Don’t ignore unusual amounts of bruising, as this may be a warning sign of an underlying condition. Unusual bruising includes swelling, extremely large contusions, chronic bruising in the same areas of the body, and irregularly shaped bruises that typically mimic the shape of knuckles or fingers. These could be signs of internal bleeding or other serious conditions which should prompt an immediate visit to your loved one’s doctor.

“When bruising is related to a serious medical condition, the elderly patient generally comes in for other symptoms,” Anand says. “But it’s important to seek medical attention if significant bruising occurs. In some cases, it can reveal health issues.”

Some prescriptions and over-the-counter medications can cause bruising. Ask your loved one’s doctor or pharmacist if a new prescription is likely to cause old-age bruising.

Here are some examples of conditions and medications that can lead to bruising:

Talk with a Senior Living Advisor

Our advisors help 300,000 families each year find the right senior care for their loved ones.

  • Anemia is common in the elderly when their appetites change. Anemia leads to easy bruising, but diet and supplements may help.
  • Large bruises can be a sign of clotting disorders, such as deep vein thrombosis, which can be caused by prolonged sitting or bed rest.
  • Anticoagulants and blood thinners lower the chances of heart attack and artery blockages that may cause strokes, but they also increase the risk of bruising. Seniors who take medicine for hypertension are more likely to develop bruises on the torso.
  • Common over-the-counter medications, such as ibuprofen, aspirin, asthma medications, and cortisone, may also increase the chances of bruising.
  • Liver disease can lead to easy bruising because the liver is responsible for producing blood-clotting platelets.
  • Diabetes can be linked to bruising on arms and legs, especially if the contusions take unusually long to heal.

Bruising and elder abuse

In some unfortunate circumstances, elderly skin bruising may be a sign of abuse. Elder abuse is a knowing, intentional, or negligent act by a caregiver or other person that causes serious risk of harm to a vulnerable older adult, according to the National Center on Elder Abuse (NCEA).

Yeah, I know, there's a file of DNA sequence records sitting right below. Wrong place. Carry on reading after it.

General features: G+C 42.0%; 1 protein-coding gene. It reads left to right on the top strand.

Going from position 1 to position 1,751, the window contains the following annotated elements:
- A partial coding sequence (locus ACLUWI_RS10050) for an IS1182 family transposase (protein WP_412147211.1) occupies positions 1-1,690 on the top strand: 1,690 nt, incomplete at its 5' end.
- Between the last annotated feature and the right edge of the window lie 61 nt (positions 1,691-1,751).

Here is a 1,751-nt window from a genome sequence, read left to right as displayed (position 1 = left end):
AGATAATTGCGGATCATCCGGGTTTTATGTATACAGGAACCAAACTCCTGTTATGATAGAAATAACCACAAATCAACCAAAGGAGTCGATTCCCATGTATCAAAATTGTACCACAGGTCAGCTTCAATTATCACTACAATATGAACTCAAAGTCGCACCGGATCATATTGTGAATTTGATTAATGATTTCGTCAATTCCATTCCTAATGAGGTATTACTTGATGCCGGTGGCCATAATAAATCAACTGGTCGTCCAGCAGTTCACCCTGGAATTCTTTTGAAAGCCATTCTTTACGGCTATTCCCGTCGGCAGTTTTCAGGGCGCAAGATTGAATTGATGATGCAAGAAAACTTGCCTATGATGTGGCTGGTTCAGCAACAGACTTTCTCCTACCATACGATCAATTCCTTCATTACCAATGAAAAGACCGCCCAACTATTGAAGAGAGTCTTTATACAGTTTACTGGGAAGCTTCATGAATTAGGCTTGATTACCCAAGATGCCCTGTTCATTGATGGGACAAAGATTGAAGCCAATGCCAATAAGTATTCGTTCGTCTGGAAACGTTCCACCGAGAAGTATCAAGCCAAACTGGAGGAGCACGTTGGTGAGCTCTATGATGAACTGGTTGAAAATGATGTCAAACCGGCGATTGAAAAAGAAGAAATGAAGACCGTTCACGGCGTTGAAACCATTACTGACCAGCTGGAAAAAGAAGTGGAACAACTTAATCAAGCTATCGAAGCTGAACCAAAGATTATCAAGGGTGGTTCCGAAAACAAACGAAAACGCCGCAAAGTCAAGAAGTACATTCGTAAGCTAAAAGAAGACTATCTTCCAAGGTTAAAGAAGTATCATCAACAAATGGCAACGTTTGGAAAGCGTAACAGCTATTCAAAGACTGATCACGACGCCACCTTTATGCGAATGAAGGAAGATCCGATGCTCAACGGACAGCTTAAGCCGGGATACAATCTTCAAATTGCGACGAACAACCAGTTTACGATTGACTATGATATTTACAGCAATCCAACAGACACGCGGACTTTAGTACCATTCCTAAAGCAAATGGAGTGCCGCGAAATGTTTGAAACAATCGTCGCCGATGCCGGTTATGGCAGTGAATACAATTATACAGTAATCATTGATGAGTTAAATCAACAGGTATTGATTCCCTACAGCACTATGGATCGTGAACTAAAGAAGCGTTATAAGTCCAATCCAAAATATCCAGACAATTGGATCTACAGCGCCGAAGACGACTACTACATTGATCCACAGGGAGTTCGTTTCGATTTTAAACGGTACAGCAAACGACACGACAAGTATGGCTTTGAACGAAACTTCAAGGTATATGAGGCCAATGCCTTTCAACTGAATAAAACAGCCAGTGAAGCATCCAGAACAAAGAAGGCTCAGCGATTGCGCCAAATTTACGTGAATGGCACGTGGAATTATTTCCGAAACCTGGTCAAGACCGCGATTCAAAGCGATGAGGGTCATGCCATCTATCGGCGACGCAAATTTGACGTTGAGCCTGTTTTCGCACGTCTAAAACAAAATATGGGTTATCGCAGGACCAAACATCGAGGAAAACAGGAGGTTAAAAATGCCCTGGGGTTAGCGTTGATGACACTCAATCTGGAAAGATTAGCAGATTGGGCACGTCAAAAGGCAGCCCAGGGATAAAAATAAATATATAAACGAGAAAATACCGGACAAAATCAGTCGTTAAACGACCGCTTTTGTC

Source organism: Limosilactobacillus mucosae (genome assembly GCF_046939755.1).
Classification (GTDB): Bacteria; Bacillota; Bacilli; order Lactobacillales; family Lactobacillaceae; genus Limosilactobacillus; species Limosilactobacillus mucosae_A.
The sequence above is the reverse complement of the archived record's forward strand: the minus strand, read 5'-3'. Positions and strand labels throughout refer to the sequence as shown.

Because aging skin bruises easily, increased bruising is generally not a sign of abuse. However, it’s important to be observant and communicate with your aging relative.

Understanding more about accidental versus intentional elderly skin bruising can help you determine whether elder abuse is a concern. Keep these things in mind regarding accidental versus intentional bruising:

  • Ninety percent of accidental bruising is on the extremities, not the neck, trunk, or head.
  • If bruising is accidental, chances are seniors won’t remember the cause. But if they recall an incident, there might be reason for concern. Many seniors — even those with dementia or cognitive impairment — can recall abusive bruising, according to this NCEA infographic about bruisingin older adults.
  • Inflicted bruises can be large and distinct in shape. Most adults who’ve been abused have bruises 2 inches or larger, which may show finger marks.
  • Physicians see elderly bruising regularly and may be more likely to know if elder abuse is a concern. If you aren’t sure, schedule an appointment with your loved one’s doctor.

Listen to your loved one. Ask about bruises calmly and in private. Remember that the cause of bruising can be unexpected. Because older adults — especially those with dementia — can experience severe behavioral changes as they age, elderly skin bruising could come from a partner who never had previous violent tendencies, or bruises may even be self-inflicted.

Meet the Author
Claire Samuels

Claire Samuels is a senior copywriter at A Place for Mom. She’s written or contributed to more than 100 articles about senior living and healthy aging, with a special focus on dementia and memory care. Before writing about seniors, she worked as an account executive for independent and assisted living facilities across the Midwest. She earned a bachelor’s degree from Davidson College, where she focused on literature and media studies.

The information contained in this article is for informational purposes only and is not intended to constitute medical, legal or financial advice or create a professional relationship between A Place for Mom and the reader.  Always seek the advice of your health care provider, attorney or financial advisor with respect to any particular matter and do not act or refrain from acting on the basis of anything you have read on this site.  Links to third-party websites are only for the convenience of the reader; A Place for Mom does not recommend or endorse the contents of the third-party sites.